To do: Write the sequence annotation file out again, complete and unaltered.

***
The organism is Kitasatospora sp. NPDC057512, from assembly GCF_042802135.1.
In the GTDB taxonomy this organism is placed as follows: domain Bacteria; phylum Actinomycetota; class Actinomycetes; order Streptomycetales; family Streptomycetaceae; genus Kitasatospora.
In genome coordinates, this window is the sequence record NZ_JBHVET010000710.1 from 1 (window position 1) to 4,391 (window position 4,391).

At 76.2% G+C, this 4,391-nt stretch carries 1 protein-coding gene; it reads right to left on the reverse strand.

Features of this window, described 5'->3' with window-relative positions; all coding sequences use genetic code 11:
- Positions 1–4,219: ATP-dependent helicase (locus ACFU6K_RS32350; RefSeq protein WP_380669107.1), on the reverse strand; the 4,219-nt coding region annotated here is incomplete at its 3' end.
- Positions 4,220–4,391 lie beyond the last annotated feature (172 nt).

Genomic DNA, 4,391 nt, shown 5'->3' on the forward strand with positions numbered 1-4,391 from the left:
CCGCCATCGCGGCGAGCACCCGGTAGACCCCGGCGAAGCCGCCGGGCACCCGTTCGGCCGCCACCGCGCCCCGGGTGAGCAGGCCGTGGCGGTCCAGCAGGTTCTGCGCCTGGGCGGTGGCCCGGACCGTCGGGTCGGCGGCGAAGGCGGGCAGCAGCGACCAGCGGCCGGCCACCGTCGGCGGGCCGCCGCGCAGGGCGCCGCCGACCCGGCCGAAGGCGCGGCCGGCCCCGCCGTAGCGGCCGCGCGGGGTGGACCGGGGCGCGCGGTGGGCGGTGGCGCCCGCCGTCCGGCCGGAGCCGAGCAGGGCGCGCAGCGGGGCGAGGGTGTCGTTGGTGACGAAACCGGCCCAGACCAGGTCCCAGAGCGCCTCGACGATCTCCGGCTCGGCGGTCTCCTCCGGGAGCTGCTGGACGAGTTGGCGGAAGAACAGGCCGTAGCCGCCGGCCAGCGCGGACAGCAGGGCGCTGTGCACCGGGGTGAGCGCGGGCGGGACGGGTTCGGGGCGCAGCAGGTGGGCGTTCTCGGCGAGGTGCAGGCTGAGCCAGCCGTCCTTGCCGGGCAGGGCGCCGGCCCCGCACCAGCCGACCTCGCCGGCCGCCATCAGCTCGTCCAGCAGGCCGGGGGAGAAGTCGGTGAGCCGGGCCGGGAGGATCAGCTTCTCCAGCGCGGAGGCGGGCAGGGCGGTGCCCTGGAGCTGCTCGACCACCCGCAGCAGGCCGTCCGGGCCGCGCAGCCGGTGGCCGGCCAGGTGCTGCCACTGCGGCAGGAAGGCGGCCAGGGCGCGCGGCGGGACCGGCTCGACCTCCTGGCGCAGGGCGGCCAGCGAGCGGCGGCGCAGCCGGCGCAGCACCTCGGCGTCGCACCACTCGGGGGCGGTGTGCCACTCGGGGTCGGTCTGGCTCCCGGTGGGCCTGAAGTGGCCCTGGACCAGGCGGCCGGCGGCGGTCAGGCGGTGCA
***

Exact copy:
The organism is Kitasatospora sp. NPDC057512, from assembly GCF_042802135.1.
In the GTDB taxonomy this organism is placed as follows: domain Bacteria; phylum Actinomycetota; class Actinomycetes; order Streptomycetales; family Streptomycetaceae; genus Kitasatospora.
In genome coordinates, this window is the sequence record NZ_JBHVET010000710.1 from 1 (window position 1) to 4,391 (window position 4,391).

At 76.2% G+C, this 4,391-nt stretch carries 1 protein-coding gene; it reads right to left on the reverse strand.

Features of this window, described 5'->3' with window-relative positions; all coding sequences use genetic code 11:
- Positions 1–4,219: ATP-dependent helicase (locus ACFU6K_RS32350; RefSeq protein WP_380669107.1), on the reverse strand; the 4,219-nt coding region annotated here is incomplete at its 3' end.
- Positions 4,220–4,391 lie beyond the last annotated feature (172 nt).

Genomic DNA, 4,391 nt, shown 5'->3' on the forward strand with positions numbered 1-4,391 from the left:
CCGCCATCGCGGCGAGCACCCGGTAGACCCCGGCGAAGCCGCCGGGCACCCGTTCGGCCGCCACCGCGCCCCGGGTGAGCAGGCCGTGGCGGTCCAGCAGGTTCTGCGCCTGGGCGGTGGCCCGGACCGTCGGGTCGGCGGCGAAGGCGGGCAGCAGCGACCAGCGGCCGGCCACCGTCGGCGGGCCGCCGCGCAGGGCGCCGCCGACCCGGCCGAAGGCGCGGCCGGCCCCGCCGTAGCGGCCGCGCGGGGTGGACCGGGGCGCGCGGTGGGCGGTGGCGCCCGCCGTCCGGCCGGAGCCGAGCAGGGCGCGCAGCGGGGCGAGGGTGTCGTTGGTGACGAAACCGGCCCAGACCAGGTCCCAGAGCGCCTCGACGATCTCCGGCTCGGCGGTCTCCTCCGGGAGCTGCTGGACGAGTTGGCGGAAGAACAGGCCGTAGCCGCCGGCCAGCGCGGACAGCAGGGCGCTGTGCACCGGGGTGAGCGCGGGCGGGACGGGTTCGGGGCGCAGCAGGTGGGCGTTCTCGGCGAGGTGCAGGCTGAGCCAGCCGTCCTTGCCGGGCAGGGCGCCGGCCCCGCACCAGCCGACCTCGCCGGCCGCCATCAGCTCGTCCAGCAGGCCGGGGGAGAAGTCGGTGAGCCGGGCCGGGAGGATCAGCTTCTCCAGCGCGGAGGCGGGCAGGGCGGTGCCCTGGAGCTGCTCGACCACCCGCAGCAGGCCGTCCGGGCCGCGCAGCCGGTGGCCGGCCAGGTGCTGCCACTGCGGCAGGAAGGCGGCCAGGGCGCGCGGCGGGACCGGCTCGACCTCCTGGCGCAGGGCGGCCAGCGAGCGGCGGCGCAGCCGGCGCAGCACCTCGGCGTCGCACCACTCGGGGGCGGTGTGCCACTCGGGGTCGGTCTGGCTCCCGGTGGGCCTGAAGTGGCCCTGGACCAGGCGGCCGGCGGCGGTCAGGCGGTGCA